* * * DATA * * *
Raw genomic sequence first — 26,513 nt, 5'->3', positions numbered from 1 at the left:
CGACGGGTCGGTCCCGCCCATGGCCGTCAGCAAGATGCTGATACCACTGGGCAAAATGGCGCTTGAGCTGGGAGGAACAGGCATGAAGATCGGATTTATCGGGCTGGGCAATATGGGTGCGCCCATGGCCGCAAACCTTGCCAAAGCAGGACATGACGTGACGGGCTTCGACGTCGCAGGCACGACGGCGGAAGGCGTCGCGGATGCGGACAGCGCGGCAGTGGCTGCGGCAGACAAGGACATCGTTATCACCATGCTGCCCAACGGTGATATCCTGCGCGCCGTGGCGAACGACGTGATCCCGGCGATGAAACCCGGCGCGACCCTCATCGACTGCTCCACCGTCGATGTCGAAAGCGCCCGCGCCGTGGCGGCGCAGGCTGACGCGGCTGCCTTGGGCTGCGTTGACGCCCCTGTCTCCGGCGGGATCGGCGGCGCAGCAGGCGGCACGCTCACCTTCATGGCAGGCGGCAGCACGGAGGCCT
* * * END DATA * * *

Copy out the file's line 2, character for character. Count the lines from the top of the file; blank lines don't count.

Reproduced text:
CGACGGGTCGGTCCCGCCCATGGCCGTCAGCAAGATGCTGATACCACTGGGCAAAATGGCGCTTGAGCTGGGAGGAACAGGCATGAAGATCGGATTTATCGGGCTGGGCAATATGGGTGCGCCCATGGCCGCAAACCTTGCCAAAGCAGGACATGACGTGACGGGCTTCGACGTCGCAGGCACGACGGCGGAAGGCGTCGCGGATGCGGACAGCGCGGCAGTGGCTGCGGCAGACAAGGACATCGTTATCACCATGCTGCCCAACGGTGATATCCTGCGCGCCGTGGCGAACGACGTGATCCCGGCGATGAAACCCGGCGCGACCCTCATCGACTGCTCCACCGTCGATGTCGAAAGCGCCCGCGCCGTGGCGGCGCAGGCTGACGCGGCTGCCTTGGGCTGCGTTGACGCCCCTGTCTCCGGCGGGATCGGCGGCGCAGCAGGCGGCACGCTCACCTTCATGGCAGGCGGCAGCACGGAGGCCT